One key to getting a child on the spectrum motivated for schoolwork is to use his special interests in selecting teaching materials.
There needs to be a lot more emphasis on what a child can do instead of what he cannot do. Being on the spectrum is difficult, but we need to develop a more “can-do” attitude. Recently, I read the most amazing book titled The Boy Who Harnessed the Wind by William Kamkwamba. It is about a poor African farm boy who figured out how to build a windmill to generate electricity for his house. William was motivated to learn science and figure out how things worked. In an old library, he found some science books that enabled him to build a generator and windmill from scrap parts and old vehicles.
Although William lived a life of great adversity and poverty, he followed his passion. I suspect that he may have had some of the characteristics of Asperger’s Syndrome (AS). His single-minded drive to learn about electricity and build a windmill could be an AS trait. He figured out how to build generators, radio transmitters, circuit breakers, phone chargers, and microphones. All of his devices were made from old radios, vehicle parts, and junkyard stuff.
I think this would be an excellent book for a young person on the spectrum to read. Even though life was very hard, William succeeded. We need to teach young people on the spectrum that they will need to work hard to be successful. The Paralympics is another example of the combination of hard work and passion. It shows what a person with physical challenges can do. Amputees and paraplegics are achieving at sports through their effort and dedication and also having a good time.
Use Passions to Educate
One key to getting a child on the spectrum motivated for schoolwork is to use his special interests in selecting teaching materials. Special interests and fixations on a single subject need to be harnessed to motivate study. Jennifer Cook O’Toole (2012) in her book Asperkids provides many good examples on how to use a child’s passion to motivate. O’Toole also happens to be on the spectrum and is the mother of three children with AS. She provides the following strategy to use a spectrum kid’s special interests “as a way in” to a child’s mind.
Step 1: Determine what aspect of the passion interests the child the most through careful observation. One of my early obsessions was the Rotor carnival ride. The ride consists of a big barrel that spins around and the passengers are glued against the wall by centrifugal force. I enjoyed the feeling of the pressure. A clever teacher could have turned this into a lesson on the physics of centrifugal force.
Learning about physics through the use of the Rotor ride would have worked for me, but it would not have worked for a child who was passionate about Harry Potter. Jennifer used building a model of the Parthenon to teach solid geometry to a child who had a special interest in Greek mythology. For lower-level math, a child with the same interest could count different mythological characters. To motivate reading, books on mythology could be used.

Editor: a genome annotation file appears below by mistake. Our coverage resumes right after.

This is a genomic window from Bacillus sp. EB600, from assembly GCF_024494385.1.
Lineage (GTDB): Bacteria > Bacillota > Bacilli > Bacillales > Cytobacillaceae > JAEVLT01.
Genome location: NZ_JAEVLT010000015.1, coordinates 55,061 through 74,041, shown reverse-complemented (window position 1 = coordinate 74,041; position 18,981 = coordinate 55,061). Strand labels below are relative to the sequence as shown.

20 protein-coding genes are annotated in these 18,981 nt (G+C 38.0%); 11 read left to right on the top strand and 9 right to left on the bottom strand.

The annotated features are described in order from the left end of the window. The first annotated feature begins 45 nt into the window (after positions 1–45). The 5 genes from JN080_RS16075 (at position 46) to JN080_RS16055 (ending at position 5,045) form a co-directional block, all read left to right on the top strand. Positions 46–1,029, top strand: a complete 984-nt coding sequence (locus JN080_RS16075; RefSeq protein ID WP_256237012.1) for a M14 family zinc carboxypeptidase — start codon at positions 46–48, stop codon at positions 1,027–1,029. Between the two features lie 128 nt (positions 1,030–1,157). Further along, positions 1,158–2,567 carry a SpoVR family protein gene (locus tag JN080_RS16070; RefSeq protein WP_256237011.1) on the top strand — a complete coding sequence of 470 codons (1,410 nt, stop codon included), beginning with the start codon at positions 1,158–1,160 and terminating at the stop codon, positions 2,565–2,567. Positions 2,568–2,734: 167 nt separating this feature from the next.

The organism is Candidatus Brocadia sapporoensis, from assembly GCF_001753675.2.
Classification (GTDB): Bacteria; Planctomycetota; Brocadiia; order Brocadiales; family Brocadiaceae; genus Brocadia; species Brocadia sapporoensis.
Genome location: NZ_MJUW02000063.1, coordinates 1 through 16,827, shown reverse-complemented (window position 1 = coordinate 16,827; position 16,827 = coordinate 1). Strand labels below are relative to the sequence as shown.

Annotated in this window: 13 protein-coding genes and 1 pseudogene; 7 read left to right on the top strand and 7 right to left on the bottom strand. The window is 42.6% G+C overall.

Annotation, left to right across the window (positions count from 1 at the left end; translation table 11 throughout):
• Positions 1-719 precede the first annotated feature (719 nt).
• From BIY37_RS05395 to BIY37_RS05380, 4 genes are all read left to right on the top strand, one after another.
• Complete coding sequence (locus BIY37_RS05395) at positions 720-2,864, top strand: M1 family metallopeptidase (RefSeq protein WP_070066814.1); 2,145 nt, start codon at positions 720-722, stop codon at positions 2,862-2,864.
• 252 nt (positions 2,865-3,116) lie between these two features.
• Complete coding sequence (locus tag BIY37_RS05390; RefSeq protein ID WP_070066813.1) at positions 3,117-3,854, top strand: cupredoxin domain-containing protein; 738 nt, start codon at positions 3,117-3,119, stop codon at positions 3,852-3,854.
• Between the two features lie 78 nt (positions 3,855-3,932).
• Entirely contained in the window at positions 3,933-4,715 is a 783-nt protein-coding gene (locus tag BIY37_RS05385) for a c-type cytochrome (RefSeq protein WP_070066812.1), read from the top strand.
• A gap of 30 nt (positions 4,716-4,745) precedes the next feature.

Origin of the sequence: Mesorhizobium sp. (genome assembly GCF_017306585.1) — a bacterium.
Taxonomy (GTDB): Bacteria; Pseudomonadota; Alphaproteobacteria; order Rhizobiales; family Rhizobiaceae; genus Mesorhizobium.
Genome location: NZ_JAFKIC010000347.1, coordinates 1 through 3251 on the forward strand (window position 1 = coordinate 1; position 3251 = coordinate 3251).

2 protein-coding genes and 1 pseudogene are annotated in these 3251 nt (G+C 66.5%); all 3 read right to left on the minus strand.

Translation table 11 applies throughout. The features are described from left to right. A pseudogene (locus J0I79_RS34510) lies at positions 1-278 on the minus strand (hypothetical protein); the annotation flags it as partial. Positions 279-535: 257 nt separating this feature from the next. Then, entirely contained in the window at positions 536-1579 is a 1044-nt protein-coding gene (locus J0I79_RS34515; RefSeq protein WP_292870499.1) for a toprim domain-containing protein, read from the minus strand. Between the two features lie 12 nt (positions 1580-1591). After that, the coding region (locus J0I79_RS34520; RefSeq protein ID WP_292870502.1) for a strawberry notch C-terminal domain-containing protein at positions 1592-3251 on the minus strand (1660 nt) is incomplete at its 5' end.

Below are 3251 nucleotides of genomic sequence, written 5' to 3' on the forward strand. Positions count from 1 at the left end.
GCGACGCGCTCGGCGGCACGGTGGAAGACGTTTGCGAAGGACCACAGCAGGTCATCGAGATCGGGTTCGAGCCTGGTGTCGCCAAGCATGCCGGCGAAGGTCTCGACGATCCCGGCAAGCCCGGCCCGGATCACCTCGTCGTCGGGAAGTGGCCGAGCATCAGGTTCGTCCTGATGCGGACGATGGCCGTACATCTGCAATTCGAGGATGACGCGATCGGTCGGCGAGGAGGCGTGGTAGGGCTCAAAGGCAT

Step 2: Become knowledgeable about the child’s special interest—otherwise the child may become frustrated by the teacher’s (or parent’s) lack of knowledge. As a very young child, my passion was kites and airplanes and in high school it was horses. However, visiting my aunt’s ranch got me interested in the cattle industry. My passion for my special interest motivated me to become a world expert on cattle handling and facility design. I turned my special interests into a career.
Step 3: Look everywhere for ways to incorporate your child’s special interest in opportunities for learning! My kite interest could be worked into many educational activities involving math. A child who loves mythology would be highly motivated to advance his reading skills so he could read adult-level books about mythology.
We need to harness the tremendous motivation that is provided by a child’s special interests. Using special interests to educate individuals on the spectrum is a win-win scenario. After all, the spectrum kid’s passion is really a direct invitation to teachers and parents to increase his engagement and buy-in to lifelong learning. We might all be surprised at what a child can do.
O’Toole, Jennifer Cook. 2012. Asperkids. Philadelphia: Jessica Kingsley Publishers.
Resources for Children
Kamkwamba, W. 2009. The Boy Who Harnessed the Wind. New York: William Morrow.
Montgomery, S. 2012. Temple Grandin. New York: Houghton Mifflin Books for Children.
Temple Grandin, PhD, is an internationally respected specialist in designing livestock handling systems. She is the most noted high-functioning person with autism in the world today. Learn more about Temple at http://www.templegrandin.com